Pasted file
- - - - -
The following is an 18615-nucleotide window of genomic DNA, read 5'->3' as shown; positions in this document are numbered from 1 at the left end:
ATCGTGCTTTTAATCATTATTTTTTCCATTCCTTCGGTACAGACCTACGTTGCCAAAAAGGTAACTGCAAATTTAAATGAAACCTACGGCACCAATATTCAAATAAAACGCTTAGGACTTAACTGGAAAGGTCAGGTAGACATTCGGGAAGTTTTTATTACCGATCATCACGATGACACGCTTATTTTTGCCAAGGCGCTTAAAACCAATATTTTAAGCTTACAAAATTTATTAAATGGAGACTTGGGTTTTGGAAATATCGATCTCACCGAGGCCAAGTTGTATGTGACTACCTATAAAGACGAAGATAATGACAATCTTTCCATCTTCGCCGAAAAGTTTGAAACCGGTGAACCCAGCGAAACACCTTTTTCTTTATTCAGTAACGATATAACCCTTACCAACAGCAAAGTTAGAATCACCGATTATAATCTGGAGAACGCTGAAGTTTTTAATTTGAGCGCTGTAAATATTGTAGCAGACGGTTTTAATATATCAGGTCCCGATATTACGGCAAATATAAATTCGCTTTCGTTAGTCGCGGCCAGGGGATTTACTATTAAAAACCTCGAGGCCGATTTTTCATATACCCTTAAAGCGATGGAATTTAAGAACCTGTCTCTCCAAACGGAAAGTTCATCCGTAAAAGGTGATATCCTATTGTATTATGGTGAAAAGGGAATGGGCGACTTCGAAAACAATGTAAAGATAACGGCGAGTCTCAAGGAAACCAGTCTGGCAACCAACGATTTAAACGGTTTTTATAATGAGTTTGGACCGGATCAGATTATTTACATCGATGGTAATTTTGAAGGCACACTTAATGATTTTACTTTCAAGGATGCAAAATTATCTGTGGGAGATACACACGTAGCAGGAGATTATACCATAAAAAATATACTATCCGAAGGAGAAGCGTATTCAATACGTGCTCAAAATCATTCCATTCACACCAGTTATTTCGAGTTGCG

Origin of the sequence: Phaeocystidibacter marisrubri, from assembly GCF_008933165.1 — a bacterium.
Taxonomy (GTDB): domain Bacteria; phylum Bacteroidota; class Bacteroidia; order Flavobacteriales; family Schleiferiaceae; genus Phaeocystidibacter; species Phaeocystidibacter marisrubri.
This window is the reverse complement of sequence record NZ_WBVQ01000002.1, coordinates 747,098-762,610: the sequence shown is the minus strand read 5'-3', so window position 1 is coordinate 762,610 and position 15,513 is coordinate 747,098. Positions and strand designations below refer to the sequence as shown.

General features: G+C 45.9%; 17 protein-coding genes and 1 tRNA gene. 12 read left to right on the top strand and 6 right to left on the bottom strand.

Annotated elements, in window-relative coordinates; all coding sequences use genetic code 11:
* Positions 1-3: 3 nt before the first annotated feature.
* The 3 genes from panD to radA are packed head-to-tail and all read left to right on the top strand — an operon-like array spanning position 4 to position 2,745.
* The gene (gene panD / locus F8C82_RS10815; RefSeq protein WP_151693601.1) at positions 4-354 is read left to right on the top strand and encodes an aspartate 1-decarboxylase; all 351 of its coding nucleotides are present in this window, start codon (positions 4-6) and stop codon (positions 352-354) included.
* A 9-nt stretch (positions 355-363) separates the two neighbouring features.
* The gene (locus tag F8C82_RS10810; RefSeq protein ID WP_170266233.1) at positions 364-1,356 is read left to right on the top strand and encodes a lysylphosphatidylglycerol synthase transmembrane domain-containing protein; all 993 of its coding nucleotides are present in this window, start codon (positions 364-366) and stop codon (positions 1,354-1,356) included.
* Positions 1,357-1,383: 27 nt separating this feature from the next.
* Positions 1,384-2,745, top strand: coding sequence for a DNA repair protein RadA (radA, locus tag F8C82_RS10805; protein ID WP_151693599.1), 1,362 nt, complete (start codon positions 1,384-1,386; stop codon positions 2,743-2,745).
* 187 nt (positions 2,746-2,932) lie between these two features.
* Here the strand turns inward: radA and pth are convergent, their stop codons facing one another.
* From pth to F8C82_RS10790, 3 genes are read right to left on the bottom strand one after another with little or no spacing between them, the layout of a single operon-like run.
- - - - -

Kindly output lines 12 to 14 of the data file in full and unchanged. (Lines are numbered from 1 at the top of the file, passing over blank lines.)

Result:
* The gene (locus tag F8C82_RS10810; RefSeq protein ID WP_170266233.1) at positions 364-1,356 is read left to right on the top strand and encodes a lysylphosphatidylglycerol synthase transmembrane domain-containing protein; all 993 of its coding nucleotides are present in this window, start codon (positions 364-366) and stop codon (positions 1,354-1,356) included.
* Positions 1,357-1,383: 27 nt separating this feature from the next.
* Positions 1,384-2,745, top strand: coding sequence for a DNA repair protein RadA (radA, locus tag F8C82_RS10805; protein ID WP_151693599.1), 1,362 nt, complete (start codon positions 1,384-1,386; stop codon positions 2,743-2,745).